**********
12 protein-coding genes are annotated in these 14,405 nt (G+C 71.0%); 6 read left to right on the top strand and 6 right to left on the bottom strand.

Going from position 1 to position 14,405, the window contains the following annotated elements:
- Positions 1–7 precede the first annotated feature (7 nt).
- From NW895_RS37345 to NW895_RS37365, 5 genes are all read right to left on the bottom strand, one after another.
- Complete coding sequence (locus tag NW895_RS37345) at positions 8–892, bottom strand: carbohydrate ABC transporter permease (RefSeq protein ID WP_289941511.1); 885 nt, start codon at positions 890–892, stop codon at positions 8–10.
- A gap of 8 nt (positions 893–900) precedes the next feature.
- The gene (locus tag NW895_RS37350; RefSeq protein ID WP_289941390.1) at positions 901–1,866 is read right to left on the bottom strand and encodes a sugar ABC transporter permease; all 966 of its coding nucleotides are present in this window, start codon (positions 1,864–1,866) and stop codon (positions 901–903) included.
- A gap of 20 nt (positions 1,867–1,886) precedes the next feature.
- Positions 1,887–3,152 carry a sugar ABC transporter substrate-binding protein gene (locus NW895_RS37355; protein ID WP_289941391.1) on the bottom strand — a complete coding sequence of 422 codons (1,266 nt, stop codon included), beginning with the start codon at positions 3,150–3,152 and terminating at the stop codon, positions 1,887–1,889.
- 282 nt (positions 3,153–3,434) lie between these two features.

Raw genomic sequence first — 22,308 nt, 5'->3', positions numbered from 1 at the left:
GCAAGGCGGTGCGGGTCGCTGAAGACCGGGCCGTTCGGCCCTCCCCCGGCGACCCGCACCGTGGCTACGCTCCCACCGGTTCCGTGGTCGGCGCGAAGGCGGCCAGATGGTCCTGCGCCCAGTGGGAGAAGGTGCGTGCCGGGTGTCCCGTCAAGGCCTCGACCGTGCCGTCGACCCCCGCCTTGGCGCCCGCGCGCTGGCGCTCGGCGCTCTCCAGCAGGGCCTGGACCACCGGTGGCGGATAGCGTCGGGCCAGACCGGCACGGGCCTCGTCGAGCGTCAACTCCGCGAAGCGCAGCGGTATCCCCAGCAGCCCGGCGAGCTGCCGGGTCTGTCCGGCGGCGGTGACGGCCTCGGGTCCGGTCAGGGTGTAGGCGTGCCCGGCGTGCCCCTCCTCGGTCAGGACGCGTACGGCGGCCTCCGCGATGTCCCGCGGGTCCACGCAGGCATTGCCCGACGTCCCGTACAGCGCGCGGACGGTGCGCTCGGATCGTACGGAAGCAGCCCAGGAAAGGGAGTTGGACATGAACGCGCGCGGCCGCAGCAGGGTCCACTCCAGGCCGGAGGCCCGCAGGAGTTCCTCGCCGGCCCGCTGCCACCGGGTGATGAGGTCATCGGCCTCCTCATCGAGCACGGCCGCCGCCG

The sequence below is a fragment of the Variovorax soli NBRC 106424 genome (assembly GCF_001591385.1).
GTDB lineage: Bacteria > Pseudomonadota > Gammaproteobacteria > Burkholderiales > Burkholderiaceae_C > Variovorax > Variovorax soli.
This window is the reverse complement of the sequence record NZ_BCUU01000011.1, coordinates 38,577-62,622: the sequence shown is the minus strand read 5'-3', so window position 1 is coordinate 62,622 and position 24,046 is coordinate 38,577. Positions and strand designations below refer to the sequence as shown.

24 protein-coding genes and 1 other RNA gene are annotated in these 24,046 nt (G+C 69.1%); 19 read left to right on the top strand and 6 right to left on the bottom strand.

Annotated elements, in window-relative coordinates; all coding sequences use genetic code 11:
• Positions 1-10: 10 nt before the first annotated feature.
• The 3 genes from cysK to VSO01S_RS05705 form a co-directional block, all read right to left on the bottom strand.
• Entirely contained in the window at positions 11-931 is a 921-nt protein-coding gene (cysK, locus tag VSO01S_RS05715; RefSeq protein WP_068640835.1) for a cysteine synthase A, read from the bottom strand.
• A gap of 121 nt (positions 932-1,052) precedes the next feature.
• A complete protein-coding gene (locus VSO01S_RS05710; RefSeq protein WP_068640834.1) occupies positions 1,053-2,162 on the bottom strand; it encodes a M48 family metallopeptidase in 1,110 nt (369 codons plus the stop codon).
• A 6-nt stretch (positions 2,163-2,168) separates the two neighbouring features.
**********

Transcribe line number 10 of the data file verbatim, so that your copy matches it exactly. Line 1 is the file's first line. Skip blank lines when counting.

- 282 nt (positions 3,153–3,434) lie between these two features.